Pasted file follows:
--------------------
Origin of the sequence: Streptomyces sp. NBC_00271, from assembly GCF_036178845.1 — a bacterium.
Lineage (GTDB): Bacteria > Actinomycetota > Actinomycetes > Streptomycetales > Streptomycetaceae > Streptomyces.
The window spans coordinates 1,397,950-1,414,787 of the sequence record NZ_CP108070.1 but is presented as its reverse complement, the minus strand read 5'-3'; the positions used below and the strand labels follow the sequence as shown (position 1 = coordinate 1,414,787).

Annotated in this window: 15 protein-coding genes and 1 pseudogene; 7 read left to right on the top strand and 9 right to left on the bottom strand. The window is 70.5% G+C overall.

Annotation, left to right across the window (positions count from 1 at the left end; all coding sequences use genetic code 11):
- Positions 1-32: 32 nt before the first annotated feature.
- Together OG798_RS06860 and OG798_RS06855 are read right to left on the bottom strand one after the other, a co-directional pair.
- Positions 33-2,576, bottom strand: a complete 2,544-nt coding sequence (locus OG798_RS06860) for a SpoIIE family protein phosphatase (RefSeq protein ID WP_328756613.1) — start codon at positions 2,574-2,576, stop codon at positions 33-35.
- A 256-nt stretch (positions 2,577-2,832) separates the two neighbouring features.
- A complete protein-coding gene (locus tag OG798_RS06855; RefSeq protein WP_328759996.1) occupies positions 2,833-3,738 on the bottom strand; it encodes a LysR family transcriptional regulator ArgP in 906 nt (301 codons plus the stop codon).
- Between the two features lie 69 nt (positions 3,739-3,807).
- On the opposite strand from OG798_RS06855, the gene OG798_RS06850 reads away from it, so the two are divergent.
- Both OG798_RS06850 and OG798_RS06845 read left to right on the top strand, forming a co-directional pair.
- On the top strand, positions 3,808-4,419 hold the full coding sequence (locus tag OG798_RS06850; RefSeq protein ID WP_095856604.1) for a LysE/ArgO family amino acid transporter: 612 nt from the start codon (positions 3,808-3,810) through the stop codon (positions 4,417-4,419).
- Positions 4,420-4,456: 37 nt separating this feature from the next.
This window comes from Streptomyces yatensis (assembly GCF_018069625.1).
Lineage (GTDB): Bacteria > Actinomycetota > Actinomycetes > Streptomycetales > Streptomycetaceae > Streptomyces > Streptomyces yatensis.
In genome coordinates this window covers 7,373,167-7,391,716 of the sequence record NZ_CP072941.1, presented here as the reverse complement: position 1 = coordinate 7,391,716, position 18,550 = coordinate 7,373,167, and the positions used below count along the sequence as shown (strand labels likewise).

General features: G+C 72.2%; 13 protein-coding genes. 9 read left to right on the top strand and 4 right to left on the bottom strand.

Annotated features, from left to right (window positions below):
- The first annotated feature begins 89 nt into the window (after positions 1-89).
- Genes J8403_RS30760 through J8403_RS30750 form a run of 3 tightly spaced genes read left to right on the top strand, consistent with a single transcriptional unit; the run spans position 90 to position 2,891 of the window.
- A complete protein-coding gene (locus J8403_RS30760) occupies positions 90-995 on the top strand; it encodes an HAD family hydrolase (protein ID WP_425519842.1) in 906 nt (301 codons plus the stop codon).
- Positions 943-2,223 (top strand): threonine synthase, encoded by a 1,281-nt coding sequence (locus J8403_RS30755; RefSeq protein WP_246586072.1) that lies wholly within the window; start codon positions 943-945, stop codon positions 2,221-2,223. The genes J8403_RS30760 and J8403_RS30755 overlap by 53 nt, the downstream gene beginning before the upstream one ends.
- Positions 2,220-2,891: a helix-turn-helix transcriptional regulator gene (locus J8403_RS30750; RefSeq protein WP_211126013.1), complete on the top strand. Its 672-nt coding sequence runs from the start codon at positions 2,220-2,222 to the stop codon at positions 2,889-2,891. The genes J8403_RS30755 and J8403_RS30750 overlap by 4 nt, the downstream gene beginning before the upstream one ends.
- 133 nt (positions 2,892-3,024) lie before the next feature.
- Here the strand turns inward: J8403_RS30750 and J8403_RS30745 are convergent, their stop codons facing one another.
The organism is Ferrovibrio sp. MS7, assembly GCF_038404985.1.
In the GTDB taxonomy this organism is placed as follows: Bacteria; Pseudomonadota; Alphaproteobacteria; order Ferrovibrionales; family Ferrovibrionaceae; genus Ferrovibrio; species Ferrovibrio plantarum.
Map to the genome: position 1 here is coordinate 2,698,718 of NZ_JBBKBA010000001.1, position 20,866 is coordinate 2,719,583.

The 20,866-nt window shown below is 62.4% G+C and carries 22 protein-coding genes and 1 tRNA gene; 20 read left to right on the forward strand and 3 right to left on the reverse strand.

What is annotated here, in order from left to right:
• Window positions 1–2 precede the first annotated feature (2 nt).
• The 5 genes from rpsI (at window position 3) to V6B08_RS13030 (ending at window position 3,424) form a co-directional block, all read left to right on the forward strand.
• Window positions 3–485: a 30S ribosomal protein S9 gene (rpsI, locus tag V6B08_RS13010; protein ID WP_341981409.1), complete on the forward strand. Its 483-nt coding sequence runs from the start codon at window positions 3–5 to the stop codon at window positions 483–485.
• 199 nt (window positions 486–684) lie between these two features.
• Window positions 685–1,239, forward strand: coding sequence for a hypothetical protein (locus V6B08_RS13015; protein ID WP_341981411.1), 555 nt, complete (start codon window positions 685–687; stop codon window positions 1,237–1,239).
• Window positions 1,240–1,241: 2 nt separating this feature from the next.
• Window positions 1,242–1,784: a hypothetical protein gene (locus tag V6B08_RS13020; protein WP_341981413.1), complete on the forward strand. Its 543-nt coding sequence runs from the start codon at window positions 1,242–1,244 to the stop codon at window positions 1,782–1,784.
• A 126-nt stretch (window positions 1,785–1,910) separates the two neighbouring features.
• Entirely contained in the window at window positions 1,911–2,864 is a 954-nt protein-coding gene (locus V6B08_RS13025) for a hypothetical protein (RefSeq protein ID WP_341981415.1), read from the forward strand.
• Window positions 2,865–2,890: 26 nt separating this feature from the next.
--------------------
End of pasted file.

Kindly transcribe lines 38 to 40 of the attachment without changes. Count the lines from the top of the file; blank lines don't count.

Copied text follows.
• Window positions 1,240–1,241: 2 nt separating this feature from the next.
• Window positions 1,242–1,784: a hypothetical protein gene (locus tag V6B08_RS13020; protein WP_341981413.1), complete on the forward strand. Its 543-nt coding sequence runs from the start codon at window positions 1,242–1,244 to the stop codon at window positions 1,782–1,784.
• A 126-nt stretch (window positions 1,785–1,910) separates the two neighbouring features.